Your browser is no longer supported

For the best possible experience using our website we recommend you upgrade to a newer version or another browser.


Your browser appears to have cookies disabled. For the best experience of this website, please enable cookies in your browser

We'll assume we have your consent to use cookies, for example so you won't need to log in each time you visit our site.
Learn more

Drug to manage arthritis pain 'suitable for use'

  • Comment

Capsaicin can be used to help treat rheumatoid arthritis due to its mild side effects, according to a Cochrane review.

Researchers found only 10 trials, involving around 300 patients, on the use of muscle relaxants and neuromodulators for managing rheumatoid arthritis pain.

Their review found no evidence that muscle relaxants were better than placebo at reducing pain and only weak evidence to support neuromodulators such as oral nefopam, topical capsaicin and oromucosal cannabis. But they said the mild adverse events linked with capsaicin meant it could be considered as an “add-on therapy” for persistent local pain.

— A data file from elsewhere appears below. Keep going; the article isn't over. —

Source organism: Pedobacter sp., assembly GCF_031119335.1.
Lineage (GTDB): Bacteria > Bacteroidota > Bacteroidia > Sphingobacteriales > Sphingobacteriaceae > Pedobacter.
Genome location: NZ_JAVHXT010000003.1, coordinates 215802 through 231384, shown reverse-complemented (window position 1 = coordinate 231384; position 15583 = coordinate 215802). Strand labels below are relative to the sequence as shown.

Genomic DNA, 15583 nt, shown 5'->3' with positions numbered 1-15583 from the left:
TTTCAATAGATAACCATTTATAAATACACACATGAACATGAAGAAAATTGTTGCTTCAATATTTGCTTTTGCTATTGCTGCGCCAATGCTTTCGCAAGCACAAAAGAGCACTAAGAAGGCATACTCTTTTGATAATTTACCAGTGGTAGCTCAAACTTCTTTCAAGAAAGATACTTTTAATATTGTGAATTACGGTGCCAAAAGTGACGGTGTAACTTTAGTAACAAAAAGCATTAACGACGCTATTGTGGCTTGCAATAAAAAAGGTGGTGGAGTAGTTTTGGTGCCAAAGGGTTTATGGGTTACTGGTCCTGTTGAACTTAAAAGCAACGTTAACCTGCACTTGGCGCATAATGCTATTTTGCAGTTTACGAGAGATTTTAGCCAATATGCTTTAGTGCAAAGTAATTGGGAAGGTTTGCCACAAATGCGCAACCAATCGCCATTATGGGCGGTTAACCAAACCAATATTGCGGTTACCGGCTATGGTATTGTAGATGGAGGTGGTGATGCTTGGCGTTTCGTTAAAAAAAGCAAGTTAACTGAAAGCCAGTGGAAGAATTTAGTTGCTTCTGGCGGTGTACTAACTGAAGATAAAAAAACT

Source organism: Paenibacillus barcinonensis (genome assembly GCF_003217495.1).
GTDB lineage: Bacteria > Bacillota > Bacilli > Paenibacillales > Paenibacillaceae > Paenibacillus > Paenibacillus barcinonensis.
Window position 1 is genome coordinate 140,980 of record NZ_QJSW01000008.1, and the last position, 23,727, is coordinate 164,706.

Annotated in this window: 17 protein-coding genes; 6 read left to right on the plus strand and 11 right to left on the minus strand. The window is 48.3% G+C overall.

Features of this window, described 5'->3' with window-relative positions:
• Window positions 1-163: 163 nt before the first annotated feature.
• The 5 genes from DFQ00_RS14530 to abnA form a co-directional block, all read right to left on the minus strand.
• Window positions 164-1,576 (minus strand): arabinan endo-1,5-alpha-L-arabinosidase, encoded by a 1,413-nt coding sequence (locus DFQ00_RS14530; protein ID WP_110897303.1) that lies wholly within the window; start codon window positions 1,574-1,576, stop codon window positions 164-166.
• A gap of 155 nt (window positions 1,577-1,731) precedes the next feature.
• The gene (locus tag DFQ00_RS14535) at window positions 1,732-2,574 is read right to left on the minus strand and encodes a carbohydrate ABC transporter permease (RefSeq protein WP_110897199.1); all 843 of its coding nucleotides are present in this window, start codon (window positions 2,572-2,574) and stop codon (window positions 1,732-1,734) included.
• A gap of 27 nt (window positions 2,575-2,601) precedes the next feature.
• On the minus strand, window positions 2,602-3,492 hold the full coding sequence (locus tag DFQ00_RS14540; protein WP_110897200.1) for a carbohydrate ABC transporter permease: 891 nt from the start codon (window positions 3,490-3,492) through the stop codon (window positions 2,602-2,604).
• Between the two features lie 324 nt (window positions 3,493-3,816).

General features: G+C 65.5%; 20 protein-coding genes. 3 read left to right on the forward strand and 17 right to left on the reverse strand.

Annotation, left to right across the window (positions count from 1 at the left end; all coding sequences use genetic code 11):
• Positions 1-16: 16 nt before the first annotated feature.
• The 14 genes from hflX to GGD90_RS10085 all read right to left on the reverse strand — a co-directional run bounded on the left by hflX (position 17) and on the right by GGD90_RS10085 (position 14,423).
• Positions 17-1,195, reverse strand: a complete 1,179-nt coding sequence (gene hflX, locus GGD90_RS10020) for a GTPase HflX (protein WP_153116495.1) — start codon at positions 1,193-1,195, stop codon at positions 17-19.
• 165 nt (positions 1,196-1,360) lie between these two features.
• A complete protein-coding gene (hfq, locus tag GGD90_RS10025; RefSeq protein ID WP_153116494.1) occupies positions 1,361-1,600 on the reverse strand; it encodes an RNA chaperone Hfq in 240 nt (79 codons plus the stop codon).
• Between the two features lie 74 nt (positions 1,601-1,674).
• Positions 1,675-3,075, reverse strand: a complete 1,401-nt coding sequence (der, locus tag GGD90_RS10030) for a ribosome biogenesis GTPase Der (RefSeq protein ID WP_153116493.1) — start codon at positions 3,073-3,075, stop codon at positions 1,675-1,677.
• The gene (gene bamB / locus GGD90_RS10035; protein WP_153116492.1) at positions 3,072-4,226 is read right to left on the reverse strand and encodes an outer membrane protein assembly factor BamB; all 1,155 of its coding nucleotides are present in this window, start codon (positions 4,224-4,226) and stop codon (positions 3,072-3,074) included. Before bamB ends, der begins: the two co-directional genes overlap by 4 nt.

When looking at muscle relaxants, they found neither the benzodiazepine agents, diazepam and triazolam, nor the non-benzodiazepine agent, zopiclone, reduced pain when taken for one to 14 days. However, even this short use was associated for both agents with drowsiness and dizziness.

When looking at neuromodulators, the researchers found weak evidence that using oral nefopam, topical capsaicin and oromucosal cannabis for one to seven days can reduce pain in patients with rheumatoid arthritis better than placebo.

Lead author Bethan Richards, from the Institute of Rheumatology and Orthopedics at Melbourne’s Royal Prince Alfred Hospital, said: “Until further research is available, given the relatively mild nature of the adverse events, capsaicin could be considered as an add-on therapy for patients with persistent local pain and inadequate response or intolerance to other treatments.

“However, oral nefopam and oromucosal cannabis have more significant side effect profiles and the potential harms seem to outweigh any modest benefit achieved,” she added.

  • Comment

Have your say

You must sign in to make a comment

Please remember that the submission of any material is governed by our Terms and Conditions and by submitting material you confirm your agreement to these Terms and Conditions. Links may be included in your comments but HTML is not permitted.

Related Jobs